Personalization is not synonymous with customization.
Personalization and customization have long remained two of the most popular buzzwords in the modern marketing world. Unfortunately, as marketers, we’ve fallen into a bad habit of using the terms interchangeably when, in fact, they have completely different meanings and implications.
To help you better understand, here is some helpful insight into personalization and customization.
They sound pretty similar, right? But, here’s where the two differ: While both personalization and customization achieve the same goal — an experience tailored to a user’s interests — the paths used to reach this objective are different.
To explain the how personalization and customization differ, let’s imagine a common scenario.
It’s 8 a.m. and you’re running late for work. You’ve missed the train, so you decide to take the shared family car.
You start the ignition and the vehicle immediately adjusts the seat and steering wheel height to meet your comfort levels. Your favorite album begins to play from the entertainment system, and the A/C blasts a cool 67 degrees—just how you like it. That’s personalization.
Now, let’s say when you get into the car, you take a few moments to manually roll the seat back, drop the steering wheel down, scroll through the radio to find your preferred station and turn up the air conditioning. That’s customization.
The difference between personalization and customization lies with who is making the changes. Users customize products or services to fit their own needs. Great companies personalize their products, services and communications for a user.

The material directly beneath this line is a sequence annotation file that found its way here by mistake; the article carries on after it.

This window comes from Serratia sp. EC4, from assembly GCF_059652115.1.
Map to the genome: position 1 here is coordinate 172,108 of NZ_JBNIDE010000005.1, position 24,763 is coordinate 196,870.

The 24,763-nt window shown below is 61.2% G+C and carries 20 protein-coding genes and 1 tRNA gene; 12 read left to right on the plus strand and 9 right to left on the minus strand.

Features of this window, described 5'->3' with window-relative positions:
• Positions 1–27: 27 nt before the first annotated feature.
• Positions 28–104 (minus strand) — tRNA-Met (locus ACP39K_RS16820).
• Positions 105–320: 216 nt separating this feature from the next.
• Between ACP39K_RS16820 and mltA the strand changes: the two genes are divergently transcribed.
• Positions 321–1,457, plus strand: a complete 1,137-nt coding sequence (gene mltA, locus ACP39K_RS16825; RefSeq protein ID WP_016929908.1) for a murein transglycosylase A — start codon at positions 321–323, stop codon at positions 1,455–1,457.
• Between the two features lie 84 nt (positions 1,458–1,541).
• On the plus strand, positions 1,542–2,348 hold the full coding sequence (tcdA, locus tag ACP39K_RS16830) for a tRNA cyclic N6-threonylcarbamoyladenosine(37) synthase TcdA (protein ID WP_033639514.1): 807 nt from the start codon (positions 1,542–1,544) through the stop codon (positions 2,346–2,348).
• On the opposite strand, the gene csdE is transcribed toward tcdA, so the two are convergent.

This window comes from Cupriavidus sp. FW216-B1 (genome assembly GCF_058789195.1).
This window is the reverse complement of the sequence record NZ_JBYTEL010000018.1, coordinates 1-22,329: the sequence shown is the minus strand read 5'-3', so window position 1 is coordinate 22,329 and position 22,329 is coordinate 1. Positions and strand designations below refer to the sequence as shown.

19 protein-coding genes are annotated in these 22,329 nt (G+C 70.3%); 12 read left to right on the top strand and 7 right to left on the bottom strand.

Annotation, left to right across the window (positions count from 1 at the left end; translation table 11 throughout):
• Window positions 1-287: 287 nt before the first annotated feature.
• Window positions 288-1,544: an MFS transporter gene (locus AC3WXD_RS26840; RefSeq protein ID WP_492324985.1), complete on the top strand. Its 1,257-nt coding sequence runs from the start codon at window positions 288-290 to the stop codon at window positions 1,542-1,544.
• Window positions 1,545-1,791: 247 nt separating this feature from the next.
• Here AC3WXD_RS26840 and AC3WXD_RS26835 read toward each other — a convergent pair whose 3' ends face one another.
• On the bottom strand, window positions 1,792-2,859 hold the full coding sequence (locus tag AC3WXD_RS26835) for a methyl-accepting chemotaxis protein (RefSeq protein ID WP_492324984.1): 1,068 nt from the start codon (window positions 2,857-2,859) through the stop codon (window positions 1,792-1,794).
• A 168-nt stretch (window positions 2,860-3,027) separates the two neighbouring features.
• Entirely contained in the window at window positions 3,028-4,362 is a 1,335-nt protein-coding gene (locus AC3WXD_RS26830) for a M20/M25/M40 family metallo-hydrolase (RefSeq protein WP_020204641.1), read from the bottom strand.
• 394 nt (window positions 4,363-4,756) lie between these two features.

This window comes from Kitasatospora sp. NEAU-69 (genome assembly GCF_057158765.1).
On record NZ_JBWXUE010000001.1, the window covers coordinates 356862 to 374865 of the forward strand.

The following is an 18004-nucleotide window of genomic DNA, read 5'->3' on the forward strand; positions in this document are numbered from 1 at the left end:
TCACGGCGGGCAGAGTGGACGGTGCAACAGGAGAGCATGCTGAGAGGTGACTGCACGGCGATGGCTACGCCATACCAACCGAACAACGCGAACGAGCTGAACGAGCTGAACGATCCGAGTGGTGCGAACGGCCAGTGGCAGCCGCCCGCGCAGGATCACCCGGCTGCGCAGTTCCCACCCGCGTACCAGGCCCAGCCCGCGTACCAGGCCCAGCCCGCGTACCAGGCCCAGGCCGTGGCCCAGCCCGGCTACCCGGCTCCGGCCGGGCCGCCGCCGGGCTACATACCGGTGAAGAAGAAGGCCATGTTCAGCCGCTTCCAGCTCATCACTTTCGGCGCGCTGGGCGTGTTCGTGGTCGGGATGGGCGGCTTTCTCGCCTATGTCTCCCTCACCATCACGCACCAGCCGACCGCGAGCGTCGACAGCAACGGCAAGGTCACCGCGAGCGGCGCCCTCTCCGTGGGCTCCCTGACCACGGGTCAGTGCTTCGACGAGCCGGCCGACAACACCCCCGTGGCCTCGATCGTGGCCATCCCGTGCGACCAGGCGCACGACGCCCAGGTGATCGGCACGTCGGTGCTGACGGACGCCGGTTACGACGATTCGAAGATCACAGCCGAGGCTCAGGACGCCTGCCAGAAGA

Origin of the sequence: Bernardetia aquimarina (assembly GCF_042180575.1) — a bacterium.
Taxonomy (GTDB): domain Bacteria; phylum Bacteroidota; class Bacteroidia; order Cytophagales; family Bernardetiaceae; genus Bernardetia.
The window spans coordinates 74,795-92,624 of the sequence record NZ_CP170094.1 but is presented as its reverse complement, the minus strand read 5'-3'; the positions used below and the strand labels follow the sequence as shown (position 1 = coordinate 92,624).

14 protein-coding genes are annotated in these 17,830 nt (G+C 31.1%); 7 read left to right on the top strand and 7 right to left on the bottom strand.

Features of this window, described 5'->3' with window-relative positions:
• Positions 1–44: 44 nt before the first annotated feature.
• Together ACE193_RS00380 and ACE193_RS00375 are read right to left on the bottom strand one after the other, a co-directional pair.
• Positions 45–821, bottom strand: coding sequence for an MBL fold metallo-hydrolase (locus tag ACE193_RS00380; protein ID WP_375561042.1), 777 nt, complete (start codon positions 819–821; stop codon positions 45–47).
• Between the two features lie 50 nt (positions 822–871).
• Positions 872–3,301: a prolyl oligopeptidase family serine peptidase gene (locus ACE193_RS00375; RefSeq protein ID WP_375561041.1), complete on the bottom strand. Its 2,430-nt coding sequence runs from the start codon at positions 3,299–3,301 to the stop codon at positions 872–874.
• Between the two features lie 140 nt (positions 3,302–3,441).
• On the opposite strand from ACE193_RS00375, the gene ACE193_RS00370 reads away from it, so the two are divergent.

Personalization is achieved through customer data and predictive technology. Customization is achieved when a user manually makes changes to achieve his preferred experience.
I know what you’re thinking. “Great, now I know the difference. How does this apply to my email campaigns?”
Here’s the breakdown: In email marketing, using personalization means sending subscribers targeted emails with content and offers based on demographic information and behavioral data. On the other hand, using customization means they receive messages based on settings they’ve chosen.
For example, a subscriber may have indicated she only wants to receive offers for women’s clothing, or travel deals for one specific region. If you’re using personalization, you’d already know your customer only makes purchases from the women’s section, or only reviews travel specials in the Caribbean, and send emails pertaining to those topics.
Now that you know the difference, it’s time to put your knowledge to practice with an engaging, personalized campaign. But effective personalization starts with great data.
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